Below is an introduction for this project:
Currently, flame retardant materials are known to be hazardous against both the environment and the human body. To elaborate, chemicals antimony trioxide, boric acid, zinc borate, decabromodiphenyl oxide and melamine found in inorganic fire retardants may induce cancer, neurodegenerative diseases, or organ failure. In addition, TBBPA, PBDEs, PCBs from organohalogen-based fire retardants have also been proved to be endocrine-disrupting chemicals that act as either antagonists or agonists at receptor sites of androgen, progesterone, and estrogen.
Inspired by this issue, the objective of our project is to develop an engineered recombinant E.coli strain that allows the production of a novel eco-friendly and harmless flame retardant. Despite previous iGEM teams and research groups have already attempted to manufacture environmentally-friendly flame retardant proteins, the proteins they have produced show poor retainability on the surfaces of objects and would be washed away easily which prohibits the practical applications of their proteins.
To address this problem, we engineered E. coli to produce flame retardant proteins with human SR protein and alpha-casein protein, of which, are molecules registered by the previous 2015 Mingdo iGEM team and the 2019 Duesseldorf's iGEM team, respectively. In addition to our attempt, an improvement approach of iGEM flame retardant systems was included, involving the fusion of surface adhering proteins derived from cellulose-binding domain and mussel adhesive proteins that aim for adaptation to achieve long-term retention of the protein on the object's surface.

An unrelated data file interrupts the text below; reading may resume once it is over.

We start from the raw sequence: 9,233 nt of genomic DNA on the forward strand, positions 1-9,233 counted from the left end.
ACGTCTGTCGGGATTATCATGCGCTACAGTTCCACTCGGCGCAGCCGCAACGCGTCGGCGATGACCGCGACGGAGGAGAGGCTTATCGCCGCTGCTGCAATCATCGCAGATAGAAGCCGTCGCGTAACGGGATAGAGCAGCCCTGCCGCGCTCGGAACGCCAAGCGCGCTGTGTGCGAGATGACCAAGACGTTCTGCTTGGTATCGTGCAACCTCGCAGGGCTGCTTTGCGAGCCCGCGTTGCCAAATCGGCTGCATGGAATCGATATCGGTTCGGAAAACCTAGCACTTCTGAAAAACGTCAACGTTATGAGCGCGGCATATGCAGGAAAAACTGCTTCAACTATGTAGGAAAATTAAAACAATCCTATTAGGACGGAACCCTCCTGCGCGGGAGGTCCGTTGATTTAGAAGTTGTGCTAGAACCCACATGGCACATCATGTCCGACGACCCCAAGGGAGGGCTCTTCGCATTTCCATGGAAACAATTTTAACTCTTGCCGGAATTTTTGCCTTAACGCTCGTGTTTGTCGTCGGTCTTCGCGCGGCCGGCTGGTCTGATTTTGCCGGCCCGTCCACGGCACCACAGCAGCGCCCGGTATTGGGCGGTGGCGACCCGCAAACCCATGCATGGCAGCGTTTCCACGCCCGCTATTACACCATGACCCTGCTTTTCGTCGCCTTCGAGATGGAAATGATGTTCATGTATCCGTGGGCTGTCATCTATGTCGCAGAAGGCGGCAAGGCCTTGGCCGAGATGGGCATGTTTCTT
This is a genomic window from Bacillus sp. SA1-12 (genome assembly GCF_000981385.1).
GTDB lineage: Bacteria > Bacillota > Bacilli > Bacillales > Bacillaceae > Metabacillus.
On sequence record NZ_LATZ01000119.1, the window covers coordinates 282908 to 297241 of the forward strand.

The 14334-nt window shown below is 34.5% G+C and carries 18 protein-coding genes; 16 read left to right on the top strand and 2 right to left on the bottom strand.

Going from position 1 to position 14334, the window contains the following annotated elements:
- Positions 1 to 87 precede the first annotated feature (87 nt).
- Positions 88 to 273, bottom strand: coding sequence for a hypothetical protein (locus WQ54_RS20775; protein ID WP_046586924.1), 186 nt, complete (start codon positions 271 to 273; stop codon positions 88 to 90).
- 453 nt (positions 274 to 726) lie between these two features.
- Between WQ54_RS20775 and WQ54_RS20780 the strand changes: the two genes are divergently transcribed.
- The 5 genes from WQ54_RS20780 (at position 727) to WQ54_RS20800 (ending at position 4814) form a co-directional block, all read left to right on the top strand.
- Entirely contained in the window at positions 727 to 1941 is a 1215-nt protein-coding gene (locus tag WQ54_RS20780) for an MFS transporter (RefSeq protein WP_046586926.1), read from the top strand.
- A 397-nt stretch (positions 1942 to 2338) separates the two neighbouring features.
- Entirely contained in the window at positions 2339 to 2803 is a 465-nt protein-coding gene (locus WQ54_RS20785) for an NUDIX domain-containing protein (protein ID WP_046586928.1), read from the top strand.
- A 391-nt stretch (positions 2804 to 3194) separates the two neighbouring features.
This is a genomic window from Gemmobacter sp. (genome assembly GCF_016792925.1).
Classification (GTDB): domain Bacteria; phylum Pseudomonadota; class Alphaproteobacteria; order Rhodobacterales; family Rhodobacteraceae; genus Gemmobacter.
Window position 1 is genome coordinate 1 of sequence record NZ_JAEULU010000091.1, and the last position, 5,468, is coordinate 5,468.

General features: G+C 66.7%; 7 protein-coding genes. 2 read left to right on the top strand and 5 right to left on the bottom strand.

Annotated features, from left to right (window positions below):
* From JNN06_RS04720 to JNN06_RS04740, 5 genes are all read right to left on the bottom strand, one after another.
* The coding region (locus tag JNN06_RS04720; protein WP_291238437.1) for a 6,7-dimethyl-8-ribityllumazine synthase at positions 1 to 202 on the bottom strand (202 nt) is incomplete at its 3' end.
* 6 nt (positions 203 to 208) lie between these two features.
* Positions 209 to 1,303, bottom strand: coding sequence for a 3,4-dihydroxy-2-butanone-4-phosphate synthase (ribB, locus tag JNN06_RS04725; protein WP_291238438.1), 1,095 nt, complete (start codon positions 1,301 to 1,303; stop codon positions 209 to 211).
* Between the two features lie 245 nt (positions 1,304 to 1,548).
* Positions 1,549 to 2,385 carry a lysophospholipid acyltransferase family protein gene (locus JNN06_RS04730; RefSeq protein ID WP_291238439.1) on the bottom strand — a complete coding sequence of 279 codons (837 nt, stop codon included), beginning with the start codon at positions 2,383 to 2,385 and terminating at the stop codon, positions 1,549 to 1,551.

Through procedures mentioned, the experimental results proved that our manufactured protein expresses significant fire retardancy and sustainability, acting in correspondence with our predictions in previous modeling results. Moreover, the vertical burning test conducted in our project for flame retardancy evaluation has displayed as a seem-to-be promising method for future iGEM teams to test their flame retardants, given that it is convenient and simple.
As a result, a sustainable and environmentally friendly flame retardant is developed in this project, displaying a promising future to replace traditional flame retardants and eventually improve the fire retardancy of current building materials.